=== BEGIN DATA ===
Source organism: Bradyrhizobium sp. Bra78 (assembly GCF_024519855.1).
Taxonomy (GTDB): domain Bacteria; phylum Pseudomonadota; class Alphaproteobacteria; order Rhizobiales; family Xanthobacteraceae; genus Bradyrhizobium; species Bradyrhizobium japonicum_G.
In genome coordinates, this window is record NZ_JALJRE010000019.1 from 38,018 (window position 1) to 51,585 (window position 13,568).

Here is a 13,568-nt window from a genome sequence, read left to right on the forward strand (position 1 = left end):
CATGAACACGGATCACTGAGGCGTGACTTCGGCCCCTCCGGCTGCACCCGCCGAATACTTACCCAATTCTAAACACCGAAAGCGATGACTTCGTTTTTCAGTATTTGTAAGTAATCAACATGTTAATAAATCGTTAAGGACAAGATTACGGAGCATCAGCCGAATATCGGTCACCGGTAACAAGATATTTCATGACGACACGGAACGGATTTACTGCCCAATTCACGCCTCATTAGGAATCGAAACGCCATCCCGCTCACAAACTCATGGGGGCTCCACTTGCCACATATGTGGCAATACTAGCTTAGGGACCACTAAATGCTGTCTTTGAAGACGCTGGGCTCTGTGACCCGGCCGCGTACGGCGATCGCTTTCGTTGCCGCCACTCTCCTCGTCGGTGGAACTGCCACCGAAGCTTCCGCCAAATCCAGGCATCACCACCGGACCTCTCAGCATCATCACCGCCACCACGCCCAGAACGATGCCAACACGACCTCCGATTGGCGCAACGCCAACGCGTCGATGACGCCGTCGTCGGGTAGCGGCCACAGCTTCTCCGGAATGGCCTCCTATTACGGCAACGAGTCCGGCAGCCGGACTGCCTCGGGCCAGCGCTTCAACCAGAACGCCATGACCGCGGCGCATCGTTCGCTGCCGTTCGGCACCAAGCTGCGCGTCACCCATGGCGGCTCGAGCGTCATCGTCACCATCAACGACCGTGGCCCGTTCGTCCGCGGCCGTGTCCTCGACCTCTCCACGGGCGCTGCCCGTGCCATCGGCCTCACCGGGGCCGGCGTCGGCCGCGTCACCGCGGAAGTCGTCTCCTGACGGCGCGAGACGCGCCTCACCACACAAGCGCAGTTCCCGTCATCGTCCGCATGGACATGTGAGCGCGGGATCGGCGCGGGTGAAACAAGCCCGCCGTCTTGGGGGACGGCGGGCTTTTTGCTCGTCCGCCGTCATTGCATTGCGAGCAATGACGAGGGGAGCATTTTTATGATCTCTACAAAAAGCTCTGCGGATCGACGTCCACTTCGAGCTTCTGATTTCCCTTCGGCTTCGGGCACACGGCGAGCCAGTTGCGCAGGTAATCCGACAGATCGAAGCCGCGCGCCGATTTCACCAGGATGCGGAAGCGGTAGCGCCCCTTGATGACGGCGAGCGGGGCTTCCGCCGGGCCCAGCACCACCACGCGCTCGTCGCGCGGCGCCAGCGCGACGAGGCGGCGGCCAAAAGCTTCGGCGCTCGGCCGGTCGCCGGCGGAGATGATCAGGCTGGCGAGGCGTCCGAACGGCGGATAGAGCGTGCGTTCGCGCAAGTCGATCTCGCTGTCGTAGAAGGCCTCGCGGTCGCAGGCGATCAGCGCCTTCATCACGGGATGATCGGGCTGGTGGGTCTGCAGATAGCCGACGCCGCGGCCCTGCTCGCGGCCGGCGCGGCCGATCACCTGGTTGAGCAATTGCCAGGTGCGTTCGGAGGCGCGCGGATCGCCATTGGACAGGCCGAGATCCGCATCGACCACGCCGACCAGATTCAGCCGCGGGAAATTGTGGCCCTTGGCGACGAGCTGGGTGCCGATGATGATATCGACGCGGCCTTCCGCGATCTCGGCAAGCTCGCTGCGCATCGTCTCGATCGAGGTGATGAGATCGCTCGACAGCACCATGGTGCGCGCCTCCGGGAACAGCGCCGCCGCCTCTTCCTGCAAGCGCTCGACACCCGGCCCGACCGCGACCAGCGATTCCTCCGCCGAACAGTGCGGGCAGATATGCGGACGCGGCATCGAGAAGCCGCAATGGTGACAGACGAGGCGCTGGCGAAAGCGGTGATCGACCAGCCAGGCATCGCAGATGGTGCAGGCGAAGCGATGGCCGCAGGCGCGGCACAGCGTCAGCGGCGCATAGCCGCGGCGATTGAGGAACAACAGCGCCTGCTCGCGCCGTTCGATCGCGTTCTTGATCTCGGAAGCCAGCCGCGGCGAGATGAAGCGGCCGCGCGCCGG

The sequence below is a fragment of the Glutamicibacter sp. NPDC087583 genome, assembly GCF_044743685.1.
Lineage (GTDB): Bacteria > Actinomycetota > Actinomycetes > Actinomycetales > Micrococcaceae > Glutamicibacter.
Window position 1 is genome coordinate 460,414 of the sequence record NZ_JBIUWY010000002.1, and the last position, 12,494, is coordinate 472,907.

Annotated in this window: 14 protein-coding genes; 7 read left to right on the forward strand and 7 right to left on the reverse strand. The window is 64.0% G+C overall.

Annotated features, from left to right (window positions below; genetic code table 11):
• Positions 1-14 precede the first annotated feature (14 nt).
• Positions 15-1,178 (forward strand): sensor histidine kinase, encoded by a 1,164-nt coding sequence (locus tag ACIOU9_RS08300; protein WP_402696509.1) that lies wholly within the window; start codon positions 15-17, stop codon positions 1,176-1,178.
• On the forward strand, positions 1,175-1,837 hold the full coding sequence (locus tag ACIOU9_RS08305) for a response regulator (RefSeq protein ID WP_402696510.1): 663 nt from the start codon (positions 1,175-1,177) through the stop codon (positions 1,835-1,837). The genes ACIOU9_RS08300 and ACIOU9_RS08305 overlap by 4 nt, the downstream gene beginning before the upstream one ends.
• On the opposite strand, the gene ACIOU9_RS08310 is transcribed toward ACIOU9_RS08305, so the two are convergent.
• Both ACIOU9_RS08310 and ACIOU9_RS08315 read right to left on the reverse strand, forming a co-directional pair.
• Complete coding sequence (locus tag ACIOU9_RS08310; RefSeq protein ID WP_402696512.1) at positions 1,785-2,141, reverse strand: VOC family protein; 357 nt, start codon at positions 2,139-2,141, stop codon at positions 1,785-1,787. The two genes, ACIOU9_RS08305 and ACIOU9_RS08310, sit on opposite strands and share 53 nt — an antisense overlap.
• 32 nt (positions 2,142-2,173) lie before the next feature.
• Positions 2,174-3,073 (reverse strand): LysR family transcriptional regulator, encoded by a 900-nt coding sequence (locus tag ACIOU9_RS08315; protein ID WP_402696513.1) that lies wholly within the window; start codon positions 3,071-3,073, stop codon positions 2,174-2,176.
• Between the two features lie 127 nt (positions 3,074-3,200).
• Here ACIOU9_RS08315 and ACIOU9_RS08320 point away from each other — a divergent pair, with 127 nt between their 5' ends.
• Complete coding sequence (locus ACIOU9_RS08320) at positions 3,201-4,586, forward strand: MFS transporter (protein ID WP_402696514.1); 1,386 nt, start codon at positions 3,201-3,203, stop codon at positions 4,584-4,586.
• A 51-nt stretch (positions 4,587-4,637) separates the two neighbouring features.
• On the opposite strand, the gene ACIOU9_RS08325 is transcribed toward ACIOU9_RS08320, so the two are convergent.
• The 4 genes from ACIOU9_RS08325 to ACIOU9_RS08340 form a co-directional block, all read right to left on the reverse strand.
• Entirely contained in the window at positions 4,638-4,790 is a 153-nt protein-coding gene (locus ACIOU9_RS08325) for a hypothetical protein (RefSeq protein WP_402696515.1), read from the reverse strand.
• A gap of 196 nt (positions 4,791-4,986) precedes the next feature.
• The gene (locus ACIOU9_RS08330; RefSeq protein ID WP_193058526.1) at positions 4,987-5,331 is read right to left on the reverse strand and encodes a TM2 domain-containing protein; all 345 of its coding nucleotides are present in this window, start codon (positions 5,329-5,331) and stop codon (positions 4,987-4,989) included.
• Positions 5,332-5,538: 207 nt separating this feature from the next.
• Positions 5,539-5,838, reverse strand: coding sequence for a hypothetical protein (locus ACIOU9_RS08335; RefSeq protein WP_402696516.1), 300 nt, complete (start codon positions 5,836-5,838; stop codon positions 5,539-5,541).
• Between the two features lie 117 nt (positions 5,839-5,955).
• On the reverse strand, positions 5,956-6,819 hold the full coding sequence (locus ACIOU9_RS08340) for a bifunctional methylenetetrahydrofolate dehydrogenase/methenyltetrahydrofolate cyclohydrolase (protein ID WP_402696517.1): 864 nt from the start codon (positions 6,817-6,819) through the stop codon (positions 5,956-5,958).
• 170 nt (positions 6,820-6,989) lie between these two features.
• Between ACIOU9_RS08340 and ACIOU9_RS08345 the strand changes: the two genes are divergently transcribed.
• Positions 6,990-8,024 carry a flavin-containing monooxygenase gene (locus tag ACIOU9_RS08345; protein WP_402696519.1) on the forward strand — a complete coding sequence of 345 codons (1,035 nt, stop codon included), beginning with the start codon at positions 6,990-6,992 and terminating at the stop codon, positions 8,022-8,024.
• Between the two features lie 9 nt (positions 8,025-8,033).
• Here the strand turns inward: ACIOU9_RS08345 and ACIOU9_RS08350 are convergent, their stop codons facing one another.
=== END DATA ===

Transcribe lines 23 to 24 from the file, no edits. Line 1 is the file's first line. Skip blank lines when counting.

• On the opposite strand, the gene ACIOU9_RS08325 is transcribed toward ACIOU9_RS08320, so the two are convergent.
• The 4 genes from ACIOU9_RS08325 to ACIOU9_RS08340 form a co-directional block, all read right to left on the reverse strand.